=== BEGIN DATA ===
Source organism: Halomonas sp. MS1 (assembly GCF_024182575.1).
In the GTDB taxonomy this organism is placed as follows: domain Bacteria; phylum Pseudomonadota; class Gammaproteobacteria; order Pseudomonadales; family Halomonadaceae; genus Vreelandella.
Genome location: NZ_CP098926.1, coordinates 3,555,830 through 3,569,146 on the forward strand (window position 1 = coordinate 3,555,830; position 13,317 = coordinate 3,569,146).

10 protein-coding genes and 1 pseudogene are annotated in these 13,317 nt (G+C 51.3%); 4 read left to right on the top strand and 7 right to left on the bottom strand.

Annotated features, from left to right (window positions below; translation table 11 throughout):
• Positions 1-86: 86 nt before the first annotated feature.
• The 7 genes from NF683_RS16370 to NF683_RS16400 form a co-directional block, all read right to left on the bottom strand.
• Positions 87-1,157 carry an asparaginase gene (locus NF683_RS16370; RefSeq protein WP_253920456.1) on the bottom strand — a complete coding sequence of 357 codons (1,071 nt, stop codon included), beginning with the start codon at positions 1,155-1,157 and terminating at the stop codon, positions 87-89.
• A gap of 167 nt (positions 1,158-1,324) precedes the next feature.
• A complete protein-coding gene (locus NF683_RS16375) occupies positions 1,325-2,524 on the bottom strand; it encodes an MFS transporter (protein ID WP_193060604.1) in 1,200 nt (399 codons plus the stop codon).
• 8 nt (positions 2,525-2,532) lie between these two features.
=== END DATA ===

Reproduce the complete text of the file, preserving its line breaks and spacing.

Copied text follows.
Source organism: Halomonas sp. MS1 (assembly GCF_024182575.1).
In the GTDB taxonomy this organism is placed as follows: domain Bacteria; phylum Pseudomonadota; class Gammaproteobacteria; order Pseudomonadales; family Halomonadaceae; genus Vreelandella.
Genome location: NZ_CP098926.1, coordinates 3,555,830 through 3,569,146 on the forward strand (window position 1 = coordinate 3,555,830; position 13,317 = coordinate 3,569,146).

10 protein-coding genes and 1 pseudogene are annotated in these 13,317 nt (G+C 51.3%); 4 read left to right on the top strand and 7 right to left on the bottom strand.

Annotated features, from left to right (window positions below; translation table 11 throughout):
• Positions 1-86: 86 nt before the first annotated feature.
• The 7 genes from NF683_RS16370 to NF683_RS16400 form a co-directional block, all read right to left on the bottom strand.
• Positions 87-1,157 carry an asparaginase gene (locus NF683_RS16370; RefSeq protein WP_253920456.1) on the bottom strand — a complete coding sequence of 357 codons (1,071 nt, stop codon included), beginning with the start codon at positions 1,155-1,157 and terminating at the stop codon, positions 87-89.
• A gap of 167 nt (positions 1,158-1,324) precedes the next feature.
• A complete protein-coding gene (locus NF683_RS16375) occupies positions 1,325-2,524 on the bottom strand; it encodes an MFS transporter (protein ID WP_193060604.1) in 1,200 nt (399 codons plus the stop codon).
• 8 nt (positions 2,525-2,532) lie between these two features.